Courtney Mauldin infuses her scholarly research with a clear purpose: to give Black girls innovative opportunities to dream big and envision futures filled with possibilities. Her involvement with the Central New York Humanities Corridor is critical to success: “We see the humanities as something that allows for dreaming, and we are creating space for girls to dream through art and literature,” says Mauldin, assistant professor of educational leadership in the teaching and leadership department in the School of Education. She co-leads the Collectively Envisioning Black Girl Futures Working Group, one of dozens of working groups in the corridor.

This fall, the corridor marks 15 years in existence and its fifth year into the endowment that provides humanities research support in perpetuity, thanks to an award from the Andrew W. Mellon Foundation. Though the administrative home of the corridor is at the Syracuse University Humanities Center, the corridor is a consortium of 11 institutions connecting faculty, academic staff, students and members of the wider community across disciplinary, geographic and institutional boundaries.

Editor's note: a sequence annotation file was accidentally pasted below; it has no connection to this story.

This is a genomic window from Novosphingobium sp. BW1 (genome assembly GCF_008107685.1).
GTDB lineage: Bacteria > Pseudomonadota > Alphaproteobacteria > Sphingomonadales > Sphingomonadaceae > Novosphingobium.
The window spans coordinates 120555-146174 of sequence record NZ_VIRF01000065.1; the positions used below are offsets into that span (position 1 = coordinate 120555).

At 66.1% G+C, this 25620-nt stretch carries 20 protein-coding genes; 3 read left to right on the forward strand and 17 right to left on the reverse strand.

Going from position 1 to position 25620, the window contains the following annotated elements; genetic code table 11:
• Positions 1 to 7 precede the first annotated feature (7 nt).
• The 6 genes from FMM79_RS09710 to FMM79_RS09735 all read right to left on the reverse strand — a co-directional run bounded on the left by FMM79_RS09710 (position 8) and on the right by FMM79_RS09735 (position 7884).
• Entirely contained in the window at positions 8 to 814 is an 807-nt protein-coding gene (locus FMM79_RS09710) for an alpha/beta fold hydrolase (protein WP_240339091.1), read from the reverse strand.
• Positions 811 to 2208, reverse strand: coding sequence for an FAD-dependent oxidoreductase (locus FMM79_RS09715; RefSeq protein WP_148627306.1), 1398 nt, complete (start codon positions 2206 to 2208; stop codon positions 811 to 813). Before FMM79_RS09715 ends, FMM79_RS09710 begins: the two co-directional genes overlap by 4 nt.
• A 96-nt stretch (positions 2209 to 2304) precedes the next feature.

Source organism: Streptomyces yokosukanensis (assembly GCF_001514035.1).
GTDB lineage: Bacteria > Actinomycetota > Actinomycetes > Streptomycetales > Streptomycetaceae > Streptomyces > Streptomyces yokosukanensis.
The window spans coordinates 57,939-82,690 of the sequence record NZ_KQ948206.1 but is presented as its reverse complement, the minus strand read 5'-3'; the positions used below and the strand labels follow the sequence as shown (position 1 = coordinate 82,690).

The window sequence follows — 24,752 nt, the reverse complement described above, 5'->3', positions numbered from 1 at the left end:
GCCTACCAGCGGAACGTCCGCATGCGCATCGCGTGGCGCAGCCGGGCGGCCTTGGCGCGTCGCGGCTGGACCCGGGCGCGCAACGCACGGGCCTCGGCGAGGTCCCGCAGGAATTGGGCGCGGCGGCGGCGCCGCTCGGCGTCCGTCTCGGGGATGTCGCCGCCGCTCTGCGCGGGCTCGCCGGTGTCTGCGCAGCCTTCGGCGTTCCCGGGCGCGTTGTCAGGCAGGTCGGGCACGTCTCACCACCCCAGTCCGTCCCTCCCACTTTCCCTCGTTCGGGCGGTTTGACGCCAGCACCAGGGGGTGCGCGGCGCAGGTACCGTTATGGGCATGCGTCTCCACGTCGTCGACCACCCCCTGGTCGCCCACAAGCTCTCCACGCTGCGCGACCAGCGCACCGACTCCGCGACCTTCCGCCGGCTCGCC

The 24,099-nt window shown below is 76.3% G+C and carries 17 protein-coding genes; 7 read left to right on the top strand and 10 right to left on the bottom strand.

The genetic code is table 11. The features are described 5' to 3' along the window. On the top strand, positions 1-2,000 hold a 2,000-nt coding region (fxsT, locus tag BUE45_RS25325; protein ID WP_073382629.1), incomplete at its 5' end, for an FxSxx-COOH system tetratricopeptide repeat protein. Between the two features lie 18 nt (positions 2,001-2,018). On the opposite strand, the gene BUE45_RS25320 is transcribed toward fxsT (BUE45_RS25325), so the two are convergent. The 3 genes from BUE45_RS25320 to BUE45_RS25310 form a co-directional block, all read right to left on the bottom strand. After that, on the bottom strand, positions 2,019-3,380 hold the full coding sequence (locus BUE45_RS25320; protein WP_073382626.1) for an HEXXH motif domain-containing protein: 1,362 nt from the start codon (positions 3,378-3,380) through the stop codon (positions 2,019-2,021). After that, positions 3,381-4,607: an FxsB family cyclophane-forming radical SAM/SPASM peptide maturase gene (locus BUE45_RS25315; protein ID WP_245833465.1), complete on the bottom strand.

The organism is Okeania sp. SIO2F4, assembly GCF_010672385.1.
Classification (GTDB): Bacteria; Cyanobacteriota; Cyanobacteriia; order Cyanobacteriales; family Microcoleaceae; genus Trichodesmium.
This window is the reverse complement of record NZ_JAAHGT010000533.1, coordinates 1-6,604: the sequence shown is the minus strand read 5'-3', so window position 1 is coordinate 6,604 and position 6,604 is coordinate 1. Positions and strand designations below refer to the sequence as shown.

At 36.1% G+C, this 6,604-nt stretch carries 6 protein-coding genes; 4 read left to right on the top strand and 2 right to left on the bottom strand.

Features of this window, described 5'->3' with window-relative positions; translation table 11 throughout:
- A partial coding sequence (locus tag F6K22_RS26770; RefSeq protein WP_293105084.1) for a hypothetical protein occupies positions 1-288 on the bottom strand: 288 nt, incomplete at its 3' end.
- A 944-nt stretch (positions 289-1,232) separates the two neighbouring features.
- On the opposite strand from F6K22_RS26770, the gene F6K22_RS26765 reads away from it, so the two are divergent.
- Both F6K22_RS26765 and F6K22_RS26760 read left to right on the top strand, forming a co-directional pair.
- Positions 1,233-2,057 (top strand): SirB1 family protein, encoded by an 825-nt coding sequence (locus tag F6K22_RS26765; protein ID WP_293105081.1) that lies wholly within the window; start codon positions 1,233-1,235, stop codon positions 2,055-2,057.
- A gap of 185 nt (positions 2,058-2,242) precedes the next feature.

“The corridor has truly become a regional consortium with global reach,” says Vivian M. May, director of the Humanities Center and the corridor, and professor of women’s and gender studies. “Thanks to our support this past year, working groups engaged with over 3,800 individuals and collaborated with over 260 institutions and organizations across at least 37 states and 23 countries around the world.”

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